Wednesday, January 22, 2014

Can Elite Combat Teams Teach Cyber Security Teams Anything Useful?

For the last three Suits and Spooks events I've invited retired and former Navy SEALs to speak about which of their skills and training might transfer over to cyber security engineers. After all, they're both in the business of engaging adversaries albeit under very different conditions and rules of engagement, and I know that lots of security engineers are military veterans or have held civilian jobs with the DOD. So the panel's concept made a lot of sense to me. So far, though, it has met with mixed reactions among attendees for a few reasons:

  • Some attendees have trouble relating to what they're hearing for a variety of different reasons
  • Some are looking to apply only the tactical takedown of a target and finding a way to do something similar to a foreign hacker
  • Some wonder why I only have the Navy Special Warfare guys represented (see my answer to that below)

Yesterday's panel, with the addition of an active duty operational SOFer helped me understand the problem better. Here are a few of my observations about why this process of extrapolating useful ideas from one discipline to another may be problematic:

  1. SOFers have a known target to attack. It's rarely that black and white for cyber security folks.
  2. SOFers have very well-defined Rules of Engagement (ROE). We have an out-dated CFAA and no clear-cut policies or understanding on where to draw the line between passive defense and active defense.
  3. SOFers are elite, highly trained individuals who have overcome obstacles that would stop 99% of the rest of us because quitting is not in their DNA. In Cyber, while we have much different obstacles albeit quite difficult ones, I see more and more engineers rationalizing why they can't do something instead of working the problem in different ways until they're successful. 
  4. SOFers know better than to offer excuses or rationalizations about why they can't accomplish their objective. InfoSec folks, ...? Enough said.
  5. SOFers understand the importance of a team, and each man's primary concern is to keep his teammate alive. Cyber security engineers may work together but I doubt that very many believe that their primary mission is to support their colleagues by keeping them motivated, enthusiastic, and always in the fight. Correct me if I'm wrong on that.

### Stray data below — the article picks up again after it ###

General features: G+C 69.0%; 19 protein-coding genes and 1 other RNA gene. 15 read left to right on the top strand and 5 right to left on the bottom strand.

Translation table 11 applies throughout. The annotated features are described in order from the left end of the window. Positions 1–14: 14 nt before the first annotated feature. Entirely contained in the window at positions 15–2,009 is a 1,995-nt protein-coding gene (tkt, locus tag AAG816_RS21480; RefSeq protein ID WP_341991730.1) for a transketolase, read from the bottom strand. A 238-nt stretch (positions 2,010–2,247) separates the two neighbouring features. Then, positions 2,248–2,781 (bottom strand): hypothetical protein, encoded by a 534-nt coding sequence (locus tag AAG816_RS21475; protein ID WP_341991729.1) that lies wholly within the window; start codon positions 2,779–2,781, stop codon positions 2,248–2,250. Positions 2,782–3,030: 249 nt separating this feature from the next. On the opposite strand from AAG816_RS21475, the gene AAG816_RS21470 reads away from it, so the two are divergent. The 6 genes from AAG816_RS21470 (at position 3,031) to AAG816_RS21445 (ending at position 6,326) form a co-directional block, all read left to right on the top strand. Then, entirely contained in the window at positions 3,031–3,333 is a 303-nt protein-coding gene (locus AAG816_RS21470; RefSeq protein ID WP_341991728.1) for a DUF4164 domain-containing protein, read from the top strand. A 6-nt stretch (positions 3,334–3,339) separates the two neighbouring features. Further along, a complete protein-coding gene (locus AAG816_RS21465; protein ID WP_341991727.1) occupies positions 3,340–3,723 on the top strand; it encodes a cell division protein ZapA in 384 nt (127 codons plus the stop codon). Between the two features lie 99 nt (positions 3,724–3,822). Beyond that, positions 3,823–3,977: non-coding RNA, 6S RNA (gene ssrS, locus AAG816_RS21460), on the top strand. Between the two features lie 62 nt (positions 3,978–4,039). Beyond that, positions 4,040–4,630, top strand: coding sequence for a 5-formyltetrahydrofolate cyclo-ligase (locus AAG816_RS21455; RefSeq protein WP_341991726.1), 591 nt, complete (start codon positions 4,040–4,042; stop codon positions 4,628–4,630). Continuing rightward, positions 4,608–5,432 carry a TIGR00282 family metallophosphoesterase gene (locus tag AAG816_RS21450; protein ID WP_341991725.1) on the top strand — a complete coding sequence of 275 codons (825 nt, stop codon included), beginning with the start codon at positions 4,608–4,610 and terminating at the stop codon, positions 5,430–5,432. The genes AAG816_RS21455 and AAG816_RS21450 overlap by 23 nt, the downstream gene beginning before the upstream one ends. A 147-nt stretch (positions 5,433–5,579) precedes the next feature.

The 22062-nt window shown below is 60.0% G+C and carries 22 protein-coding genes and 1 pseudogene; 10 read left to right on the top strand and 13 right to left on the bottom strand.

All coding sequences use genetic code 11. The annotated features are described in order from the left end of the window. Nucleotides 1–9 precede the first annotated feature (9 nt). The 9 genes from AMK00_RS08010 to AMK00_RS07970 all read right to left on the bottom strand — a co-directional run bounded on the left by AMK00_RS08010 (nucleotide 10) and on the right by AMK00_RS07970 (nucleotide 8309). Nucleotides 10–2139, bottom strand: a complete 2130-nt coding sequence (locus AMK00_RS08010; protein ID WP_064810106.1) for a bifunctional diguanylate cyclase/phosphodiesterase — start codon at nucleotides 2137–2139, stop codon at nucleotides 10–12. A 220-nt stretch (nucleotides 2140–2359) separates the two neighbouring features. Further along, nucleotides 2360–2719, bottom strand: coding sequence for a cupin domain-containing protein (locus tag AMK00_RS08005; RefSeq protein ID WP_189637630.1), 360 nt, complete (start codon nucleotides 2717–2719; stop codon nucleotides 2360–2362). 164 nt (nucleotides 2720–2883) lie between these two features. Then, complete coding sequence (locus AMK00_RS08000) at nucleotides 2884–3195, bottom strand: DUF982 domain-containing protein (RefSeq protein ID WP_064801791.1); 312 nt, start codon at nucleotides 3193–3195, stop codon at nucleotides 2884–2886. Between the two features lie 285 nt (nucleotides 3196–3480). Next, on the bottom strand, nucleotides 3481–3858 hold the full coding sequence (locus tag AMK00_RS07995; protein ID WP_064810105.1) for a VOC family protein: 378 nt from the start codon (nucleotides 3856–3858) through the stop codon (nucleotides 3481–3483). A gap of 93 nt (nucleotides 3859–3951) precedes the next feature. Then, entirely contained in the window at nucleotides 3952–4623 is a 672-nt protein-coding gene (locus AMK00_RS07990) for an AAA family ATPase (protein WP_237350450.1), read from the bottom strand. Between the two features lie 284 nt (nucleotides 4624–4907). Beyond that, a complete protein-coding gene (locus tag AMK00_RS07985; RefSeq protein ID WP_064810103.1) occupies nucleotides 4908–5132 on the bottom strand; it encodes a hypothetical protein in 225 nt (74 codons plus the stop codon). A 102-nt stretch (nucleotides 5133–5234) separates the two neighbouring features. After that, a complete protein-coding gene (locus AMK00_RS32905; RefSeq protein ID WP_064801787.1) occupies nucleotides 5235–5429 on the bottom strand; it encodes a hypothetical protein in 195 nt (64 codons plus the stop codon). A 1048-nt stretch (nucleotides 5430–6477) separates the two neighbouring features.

Personally, I feel quite lucky to have been able to meet former Team guys who are now doing amazing things related to cyber security like Mike Janke and Vic Hyder who co-founded Silent Circle; David Howe at Civitas Group; and "Woody" who will soon retire after 20 yrs of service and is so eager and passionate about finding a way to embark on a new career in cyber security. 

I feel lucky because they and other Team guys who are personal friends like Rob DuBois and Thomas Dzieran have taught me the importance of (1) developing an iron-hard mental attitude to never quit in the face of difficulty; (2) not to accept or make excuses about why I can't achieve something; (3) the critical importance of building a team of like-minded people; and (4) the equally critical importance of not associating with those who dispute the validity of 1, 2, and 3. 

And please note my use of "SOFer". While my examples all come from the Navy, that's only because those are the guys I happen to know. I haven't met anyone from Delta, SAS, or any other Special Operations Forces units. However, if you come from those units or know ones who do,  please ask them if they'd be interested in participating at a future Suits and Spooks event. I'd love to include them.

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